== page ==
If ISPs want to do business in the State of New York, they must adhere to net neutrality principles. Now, it’s the law.
Republicans in Congress introduced a bill to prevent states from making their own net neutrality laws. But that bill hasn’t passed yet.
Even the FCC’s notorious rollback order says that states can’t enact their own, separately net neutrality rules. But that order needs to be enforced.
Accordingly, two state governors have now signed executive orders requiring ISPs to follow net neutrality guidelines in their respective states. If they don’t comply, they’ll lose their state contracts.
Earlier this week, Montana governor Steve Bullock signed the first such net neutrality order. Just this morning, New York governor Andrew Cuomo did the same.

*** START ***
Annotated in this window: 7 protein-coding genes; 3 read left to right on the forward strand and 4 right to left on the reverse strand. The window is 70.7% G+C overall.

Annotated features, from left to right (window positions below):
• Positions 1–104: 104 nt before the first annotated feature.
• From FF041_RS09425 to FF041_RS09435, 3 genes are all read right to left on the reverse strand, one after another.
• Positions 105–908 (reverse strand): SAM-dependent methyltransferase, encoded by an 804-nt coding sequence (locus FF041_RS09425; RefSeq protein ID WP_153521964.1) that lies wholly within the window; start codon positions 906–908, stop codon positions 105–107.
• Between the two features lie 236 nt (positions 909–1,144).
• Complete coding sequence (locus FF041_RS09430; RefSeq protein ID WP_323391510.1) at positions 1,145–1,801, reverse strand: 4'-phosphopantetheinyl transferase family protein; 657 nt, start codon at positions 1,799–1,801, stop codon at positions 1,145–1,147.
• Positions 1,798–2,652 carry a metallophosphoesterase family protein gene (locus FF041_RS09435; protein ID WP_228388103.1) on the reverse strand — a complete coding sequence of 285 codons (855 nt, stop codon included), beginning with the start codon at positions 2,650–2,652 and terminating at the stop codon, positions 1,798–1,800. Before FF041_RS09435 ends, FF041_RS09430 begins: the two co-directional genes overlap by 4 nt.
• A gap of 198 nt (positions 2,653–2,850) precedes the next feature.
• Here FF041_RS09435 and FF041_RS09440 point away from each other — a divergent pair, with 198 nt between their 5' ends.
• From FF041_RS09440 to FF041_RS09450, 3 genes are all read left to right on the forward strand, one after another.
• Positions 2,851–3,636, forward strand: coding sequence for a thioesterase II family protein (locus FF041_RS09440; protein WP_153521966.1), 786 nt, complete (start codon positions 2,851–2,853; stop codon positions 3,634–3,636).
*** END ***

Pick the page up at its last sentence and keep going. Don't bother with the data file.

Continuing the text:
As a result, any ISP is effectively breaking the law in either state if it enacts ‘fast lanes,’ ‘paid prioritization,’ or throttles or blocks certain sites.
In Montana, the executive order applies to contracts signed after July 1st. In New York, that date is March 1st, less than 45 days away.
That puts the spotlight on major providers like AT&T and Verizon, both of whom provide services to millions of New Yorkers. Already, AT&T’s CEO has spoken in favor of net neutrality. Verizon, assailed as a fat cat crony of FCC chairman Ajit Pai, has yet to respond.
Of course, New York is a bigger, more populous state than Montana. And it represents a serious challenge to the FCC’s ability to enact a nationwide policy on internet access.
Undoubtedly, other governors are preparing to follow suit. All of which means that unless the FCC changes its strategy — fast — ISPs face a patchwork of conflicting, state-by-state laws.